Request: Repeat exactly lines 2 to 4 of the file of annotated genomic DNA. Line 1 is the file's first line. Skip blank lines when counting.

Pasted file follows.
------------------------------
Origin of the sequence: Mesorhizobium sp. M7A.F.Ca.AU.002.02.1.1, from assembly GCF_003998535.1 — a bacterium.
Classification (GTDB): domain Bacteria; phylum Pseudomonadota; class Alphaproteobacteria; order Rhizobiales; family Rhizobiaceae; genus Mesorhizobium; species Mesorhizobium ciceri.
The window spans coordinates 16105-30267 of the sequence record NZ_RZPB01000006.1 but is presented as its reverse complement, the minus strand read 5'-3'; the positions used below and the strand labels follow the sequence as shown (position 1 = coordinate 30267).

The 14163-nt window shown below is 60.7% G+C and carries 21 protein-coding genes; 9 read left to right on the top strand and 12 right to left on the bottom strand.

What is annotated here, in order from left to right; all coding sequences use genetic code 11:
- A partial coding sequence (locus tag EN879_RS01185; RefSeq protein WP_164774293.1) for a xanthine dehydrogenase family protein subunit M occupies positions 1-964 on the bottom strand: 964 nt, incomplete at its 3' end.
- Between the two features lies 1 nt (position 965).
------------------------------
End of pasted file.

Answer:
Classification (GTDB): domain Bacteria; phylum Pseudomonadota; class Alphaproteobacteria; order Rhizobiales; family Rhizobiaceae; genus Mesorhizobium; species Mesorhizobium ciceri.
The window spans coordinates 16105-30267 of the sequence record NZ_RZPB01000006.1 but is presented as its reverse complement, the minus strand read 5'-3'; the positions used below and the strand labels follow the sequence as shown (position 1 = coordinate 30267).

The 14163-nt window shown below is 60.7% G+C and carries 21 protein-coding genes; 9 read left to right on the top strand and 12 right to left on the bottom strand.